Request that the receiver contact you. You reassure the reader by requesting such a follow-up that you are prepared to stand by your advice. To end the letter, write "sincerely," "cordially," or something similar, then sign and write your name.
Thank the recipient for taking the time to evaluate your idea and invite them to contact you if they have any questions. Finish the letter with a professional closure, such as "Sincerely," "Regards," or "Thank you," followed by a comma. Sign your name above the written name, then enter your name a few lines below. You can also include your address, phone number, and email address.
Ending letters is difficult because you want to give the recipient all the information they need while still keeping the letter short and sweet. We'll go over some examples of good endings below, but first, let's review some general guidelines for ending letters.
The objective of an ending is to give clarity on what will happen next time you meet or exchange messages. An ending should not contain additional information that is not already clear from the body of the letter. For example, if your letter asks someone to call you back about your opportunity, it's not necessary to write "Let me know when you've had a chance to think about it" in the closing. That statement can be found in the body of the letter.
Avoid using jargon or industry terms in your closings. If you're sending a message through a website, don't use wordy close-outs. The reader will never see your closing so there's no reason to confuse them with extra details.
Finally, keep your letters concise and to the point.
How to Write a Follow-up Letter:
Letter Writing and Sending Suggestions Close your business letter with a phrase like "Sincerely" or "Regards." If you intend to mail the letter, your signature should be followed by your typed name. If you're sending an email, your typed name should be followed by your contact information, which should look like this: "John Smith ".
All letters should begin with an appropriate title for the reader. A letter that doesn't give enough attention to the reader's needs cannot be considered effective communication. Before you start writing, think about who will read your letter, what their needs are, and how you can meet those needs while still maintaining your point of view.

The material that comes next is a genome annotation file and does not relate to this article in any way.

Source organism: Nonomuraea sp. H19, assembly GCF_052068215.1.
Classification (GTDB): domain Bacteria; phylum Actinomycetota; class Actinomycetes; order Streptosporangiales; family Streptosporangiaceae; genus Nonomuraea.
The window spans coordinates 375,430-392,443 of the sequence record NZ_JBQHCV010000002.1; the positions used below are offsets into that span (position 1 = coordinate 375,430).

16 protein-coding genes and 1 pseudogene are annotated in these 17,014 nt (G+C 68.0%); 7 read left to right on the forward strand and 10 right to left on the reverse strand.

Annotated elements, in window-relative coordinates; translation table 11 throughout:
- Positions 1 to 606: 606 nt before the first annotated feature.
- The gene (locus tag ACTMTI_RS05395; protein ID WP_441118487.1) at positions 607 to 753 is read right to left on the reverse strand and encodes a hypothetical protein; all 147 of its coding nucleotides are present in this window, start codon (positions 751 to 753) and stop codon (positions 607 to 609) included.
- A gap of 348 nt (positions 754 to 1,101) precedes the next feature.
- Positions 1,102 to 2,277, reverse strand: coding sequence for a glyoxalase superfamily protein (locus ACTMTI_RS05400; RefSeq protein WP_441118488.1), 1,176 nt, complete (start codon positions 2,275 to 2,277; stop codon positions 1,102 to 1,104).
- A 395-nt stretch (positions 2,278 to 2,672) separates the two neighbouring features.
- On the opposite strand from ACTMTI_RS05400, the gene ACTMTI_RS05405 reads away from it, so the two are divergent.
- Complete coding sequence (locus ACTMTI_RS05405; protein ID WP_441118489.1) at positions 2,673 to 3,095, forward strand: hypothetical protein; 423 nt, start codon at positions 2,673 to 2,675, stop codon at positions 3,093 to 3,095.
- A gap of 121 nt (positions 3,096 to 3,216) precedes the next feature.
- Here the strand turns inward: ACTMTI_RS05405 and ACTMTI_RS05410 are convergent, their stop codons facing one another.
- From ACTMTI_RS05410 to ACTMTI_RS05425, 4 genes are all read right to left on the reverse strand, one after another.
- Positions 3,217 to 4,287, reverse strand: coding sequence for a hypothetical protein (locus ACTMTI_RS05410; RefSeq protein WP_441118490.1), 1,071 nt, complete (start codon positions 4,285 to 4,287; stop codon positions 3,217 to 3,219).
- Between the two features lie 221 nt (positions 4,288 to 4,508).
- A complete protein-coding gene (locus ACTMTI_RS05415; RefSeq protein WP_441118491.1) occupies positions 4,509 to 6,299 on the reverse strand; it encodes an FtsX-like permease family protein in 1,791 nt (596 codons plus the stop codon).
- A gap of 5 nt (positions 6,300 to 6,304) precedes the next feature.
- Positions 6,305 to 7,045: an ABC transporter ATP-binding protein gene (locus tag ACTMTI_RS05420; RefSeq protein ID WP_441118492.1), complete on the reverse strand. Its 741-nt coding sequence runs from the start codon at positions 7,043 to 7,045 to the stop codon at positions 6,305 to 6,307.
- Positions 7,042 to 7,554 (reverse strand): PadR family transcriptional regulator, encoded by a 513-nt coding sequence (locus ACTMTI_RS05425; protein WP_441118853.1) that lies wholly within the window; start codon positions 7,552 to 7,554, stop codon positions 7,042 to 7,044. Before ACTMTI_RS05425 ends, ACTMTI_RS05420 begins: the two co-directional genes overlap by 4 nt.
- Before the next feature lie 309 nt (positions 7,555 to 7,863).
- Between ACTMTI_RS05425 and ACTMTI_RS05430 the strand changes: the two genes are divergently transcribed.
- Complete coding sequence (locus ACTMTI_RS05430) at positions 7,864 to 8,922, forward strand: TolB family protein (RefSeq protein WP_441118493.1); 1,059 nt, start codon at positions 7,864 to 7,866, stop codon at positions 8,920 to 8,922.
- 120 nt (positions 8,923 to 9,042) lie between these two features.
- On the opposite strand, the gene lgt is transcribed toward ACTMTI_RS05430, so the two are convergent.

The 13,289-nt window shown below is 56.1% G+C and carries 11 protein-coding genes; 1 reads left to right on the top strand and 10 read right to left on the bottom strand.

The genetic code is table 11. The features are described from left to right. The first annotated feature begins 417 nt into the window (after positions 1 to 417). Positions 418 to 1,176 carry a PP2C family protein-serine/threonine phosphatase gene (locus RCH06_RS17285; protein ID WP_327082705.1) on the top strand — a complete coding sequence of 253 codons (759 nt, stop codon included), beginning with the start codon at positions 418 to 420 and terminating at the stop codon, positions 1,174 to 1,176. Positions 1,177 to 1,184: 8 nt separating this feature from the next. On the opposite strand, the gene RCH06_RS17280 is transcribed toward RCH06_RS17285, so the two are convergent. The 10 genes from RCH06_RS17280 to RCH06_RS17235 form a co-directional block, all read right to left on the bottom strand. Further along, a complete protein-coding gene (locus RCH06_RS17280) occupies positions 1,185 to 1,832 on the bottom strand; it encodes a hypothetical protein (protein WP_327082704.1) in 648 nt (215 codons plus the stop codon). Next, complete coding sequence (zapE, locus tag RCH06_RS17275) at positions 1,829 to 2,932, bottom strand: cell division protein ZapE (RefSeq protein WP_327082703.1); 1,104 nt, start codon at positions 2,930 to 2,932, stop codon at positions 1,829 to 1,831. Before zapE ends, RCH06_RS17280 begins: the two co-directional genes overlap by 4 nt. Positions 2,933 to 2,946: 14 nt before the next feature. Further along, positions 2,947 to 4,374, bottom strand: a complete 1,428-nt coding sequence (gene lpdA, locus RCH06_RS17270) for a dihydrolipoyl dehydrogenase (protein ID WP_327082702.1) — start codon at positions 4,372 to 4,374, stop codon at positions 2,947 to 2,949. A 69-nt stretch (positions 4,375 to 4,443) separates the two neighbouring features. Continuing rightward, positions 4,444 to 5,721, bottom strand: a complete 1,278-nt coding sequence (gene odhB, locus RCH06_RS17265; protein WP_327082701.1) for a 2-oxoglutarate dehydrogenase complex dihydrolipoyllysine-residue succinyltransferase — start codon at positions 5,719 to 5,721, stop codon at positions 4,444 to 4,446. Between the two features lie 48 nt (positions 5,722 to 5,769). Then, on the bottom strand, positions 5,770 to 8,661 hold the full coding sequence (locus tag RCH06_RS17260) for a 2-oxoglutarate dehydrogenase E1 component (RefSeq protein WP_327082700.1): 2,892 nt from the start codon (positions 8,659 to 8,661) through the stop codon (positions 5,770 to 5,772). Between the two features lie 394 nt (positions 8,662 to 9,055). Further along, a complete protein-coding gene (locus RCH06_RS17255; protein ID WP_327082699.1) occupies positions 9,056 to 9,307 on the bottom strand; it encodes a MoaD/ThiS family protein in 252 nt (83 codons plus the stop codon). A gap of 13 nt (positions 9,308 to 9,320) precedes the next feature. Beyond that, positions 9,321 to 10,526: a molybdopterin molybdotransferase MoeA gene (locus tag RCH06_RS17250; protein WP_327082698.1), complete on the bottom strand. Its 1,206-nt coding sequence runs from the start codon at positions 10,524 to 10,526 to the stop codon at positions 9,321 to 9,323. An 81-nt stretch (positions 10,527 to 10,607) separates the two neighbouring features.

In conclusion, a good letter is useful, readable, and written in a manner consistent with the viewer/reader's needs and interests.
Close the letter with courtesy. After you've expressed your request and supplied all of the information the receiver may require, end on a courteous note. Thank the receiver for taking the time to consider your request and express your eagerness to hear back. Then finish with a formal greeting, such as "Sincerely." At the end of the letter, be sure to include your address and phone number.
It is appropriate to close letters with "Yours truly," or "Kind regards." But some people find these phrases stiff or pretentious and instead use more informal closing phrases, such as "Take care" or "Give my best to [name]." Use your own judgment about how formal or relaxed you want your correspondence to appear; otherwise people will assume that you are cold and unapproachable!
The easiest way to close a letter is by using a standard closure such as "Yours sincerely," or "Best wishes." However, if you would like to add a bit more flavor to your letter, here are some other options:
"With thanks," or "Sincerely," will do nicely as closures for letters that are being sent in response to a request for information or assistance.
"P.S.:" should be used at the end of an email message to indicate that there are additional details available that weren't included in the original email.